Sloterdijk [48], following Jean-Pierre Dupuy, argues that “only experienced apocalyptics can exercise a rational policy of the future, given that they are courageous enough to also consider the worst as a real possibility” (p. 15). This alludes to what Dupuy [49] called enlightened catastrophism, which consists of a new way of managing uncertainties and risks, resulting from assuming a final event as if it had already occurred.

It is then a matter of projecting ourselves through to the moment after the occurrence of an undesired event, looking back in the direction of our present, seeing in such an event a destiny, but a destiny that we may choose to discard while there is still time. In such a context, the ideas of uncertainties, risks, catastrophes and apocalypse change from a negative sense to a positive and socially useful one of predictive rationalism. Therefore, it is possible to argue that the idea of prognostic intelligence encompasses a greater dimension than the one proposed by these authors, since it can also incorporate the dimension of predictive rationalism, which predicts good things and not only apocalyptic events.

Prognostic intelligence corresponds to the exercise of a rational future policy. Therefore, it is different from the analysis through various forms of artificial intelligence, which, based on a set of data that allow the configuration of algorithms, can predict future behaviors or events. It is a skill that can be developed during professional training, to be put into practice in facing the crossroads of higher education; and, in the future, anticipating negative effects that may be generated from it, or enhancing the positive consequences that may arise from advantageous situations.

Thus, the positive or negative outcomes of online higher education, the way in which the future of work is shaped and its impact on professional practice, and the subjective well-being of future professionals are all susceptible to being addressed through prognostic intelligence.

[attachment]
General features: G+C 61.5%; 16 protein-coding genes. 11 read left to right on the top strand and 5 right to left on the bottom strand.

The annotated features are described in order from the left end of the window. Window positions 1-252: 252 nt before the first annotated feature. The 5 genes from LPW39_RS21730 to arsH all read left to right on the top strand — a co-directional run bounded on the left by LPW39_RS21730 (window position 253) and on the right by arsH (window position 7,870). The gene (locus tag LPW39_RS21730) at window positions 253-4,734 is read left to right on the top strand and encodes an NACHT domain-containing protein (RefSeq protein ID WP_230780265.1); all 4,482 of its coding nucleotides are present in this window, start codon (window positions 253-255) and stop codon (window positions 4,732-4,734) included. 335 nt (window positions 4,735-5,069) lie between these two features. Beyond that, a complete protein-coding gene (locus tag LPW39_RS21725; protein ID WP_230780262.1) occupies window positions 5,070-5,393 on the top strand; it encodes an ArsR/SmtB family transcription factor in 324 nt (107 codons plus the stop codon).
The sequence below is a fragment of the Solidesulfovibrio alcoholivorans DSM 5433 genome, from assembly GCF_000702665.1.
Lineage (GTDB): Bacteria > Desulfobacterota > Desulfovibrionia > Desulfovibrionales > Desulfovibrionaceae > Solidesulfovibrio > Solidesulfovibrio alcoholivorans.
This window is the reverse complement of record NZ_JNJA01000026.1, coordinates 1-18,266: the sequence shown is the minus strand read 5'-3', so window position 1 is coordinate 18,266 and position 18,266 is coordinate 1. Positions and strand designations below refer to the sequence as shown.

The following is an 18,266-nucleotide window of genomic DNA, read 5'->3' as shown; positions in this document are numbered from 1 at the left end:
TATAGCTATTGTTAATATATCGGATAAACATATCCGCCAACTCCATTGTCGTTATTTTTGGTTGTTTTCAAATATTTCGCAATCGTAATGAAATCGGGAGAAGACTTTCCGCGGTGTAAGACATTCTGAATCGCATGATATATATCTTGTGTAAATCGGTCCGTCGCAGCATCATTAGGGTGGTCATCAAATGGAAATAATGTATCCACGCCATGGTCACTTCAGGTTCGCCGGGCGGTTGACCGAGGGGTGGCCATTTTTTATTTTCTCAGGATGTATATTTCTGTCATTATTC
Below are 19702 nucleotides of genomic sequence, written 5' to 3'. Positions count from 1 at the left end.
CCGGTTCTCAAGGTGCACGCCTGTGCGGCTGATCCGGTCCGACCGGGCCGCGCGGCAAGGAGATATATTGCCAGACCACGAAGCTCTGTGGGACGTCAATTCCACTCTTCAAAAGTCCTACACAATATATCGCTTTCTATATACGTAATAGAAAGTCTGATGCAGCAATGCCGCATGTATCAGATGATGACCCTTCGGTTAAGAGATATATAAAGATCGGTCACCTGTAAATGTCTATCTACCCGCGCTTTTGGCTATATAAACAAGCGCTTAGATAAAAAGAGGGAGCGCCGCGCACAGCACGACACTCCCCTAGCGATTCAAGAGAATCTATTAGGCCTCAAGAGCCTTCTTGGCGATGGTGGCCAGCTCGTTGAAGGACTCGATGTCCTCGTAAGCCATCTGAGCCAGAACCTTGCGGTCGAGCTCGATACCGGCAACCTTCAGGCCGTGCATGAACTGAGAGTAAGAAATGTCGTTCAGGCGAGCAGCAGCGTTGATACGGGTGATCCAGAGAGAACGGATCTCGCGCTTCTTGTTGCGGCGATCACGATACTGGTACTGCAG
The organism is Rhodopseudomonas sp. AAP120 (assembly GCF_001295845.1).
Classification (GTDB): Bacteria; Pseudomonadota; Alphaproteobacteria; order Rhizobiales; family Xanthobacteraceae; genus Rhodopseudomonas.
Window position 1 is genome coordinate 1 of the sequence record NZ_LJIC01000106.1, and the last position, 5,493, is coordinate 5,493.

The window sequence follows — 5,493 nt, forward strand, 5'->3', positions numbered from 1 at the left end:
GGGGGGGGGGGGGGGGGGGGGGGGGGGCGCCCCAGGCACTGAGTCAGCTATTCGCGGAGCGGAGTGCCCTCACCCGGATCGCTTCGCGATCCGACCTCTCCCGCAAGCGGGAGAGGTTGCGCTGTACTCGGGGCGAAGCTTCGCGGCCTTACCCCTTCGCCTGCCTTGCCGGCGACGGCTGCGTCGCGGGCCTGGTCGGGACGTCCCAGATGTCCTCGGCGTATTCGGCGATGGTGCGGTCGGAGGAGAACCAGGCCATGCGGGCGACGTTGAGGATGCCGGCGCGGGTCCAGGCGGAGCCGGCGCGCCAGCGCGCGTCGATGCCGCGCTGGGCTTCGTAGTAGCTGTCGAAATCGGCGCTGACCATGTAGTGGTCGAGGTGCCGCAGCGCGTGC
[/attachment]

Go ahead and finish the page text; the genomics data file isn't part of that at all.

The concept of prognostic intelligence involves a predictive rationalism, broader than classical philosophical rationalism, since it involves not only the use of reason modeled by experience to know a phenomenon, in the Kantian sense. Rather, it corresponds to thinking about a future apocalyptic or advantageous action, assuming that it has already happened, in order to analyze from there the sensitive, experiential and cognitive contents of professional life that have been affected (Figure 2).

Figure 2.

Source: Author, 2021.

The following scheme summarizes its components:

The sensible contents of professional life correspond both to subjectivities and to those that are experienced bodily, such as emotions and intuitions. The latter, in the sense proposed in Leibniz’s humanistic philosophy. Here, intuition is based on an infinity of perceptions, which are not conscious, but are nevertheless part of our lived experiences as “sensations”. Experiential contents, on the other hand, are those daily experiences that allow us to give meaning to the different aspects of professional life. Cognitive contents, in turn, correspond to the intellectualizations that are available in the cultural collections with which higher education is developed, and the subsequent labor exercise.

Prognostic intelligence could be put into practice during the formative process, analyzing the positive and negative consequences of online higher education in times of pandemic, the future of professional work, the possibilities for professionals to develop their tasks with increasing levels of subjective wellbeing, and the crossroads for higher education. This would also allow the development of this professional skill as a tool that professionals would have upon graduation from higher education. Where some will become responsible for the formation of new cohorts of their professions, or more broadly, of their professional areas, this tool will continue to be transmitted, thus becoming part of the professional ethos.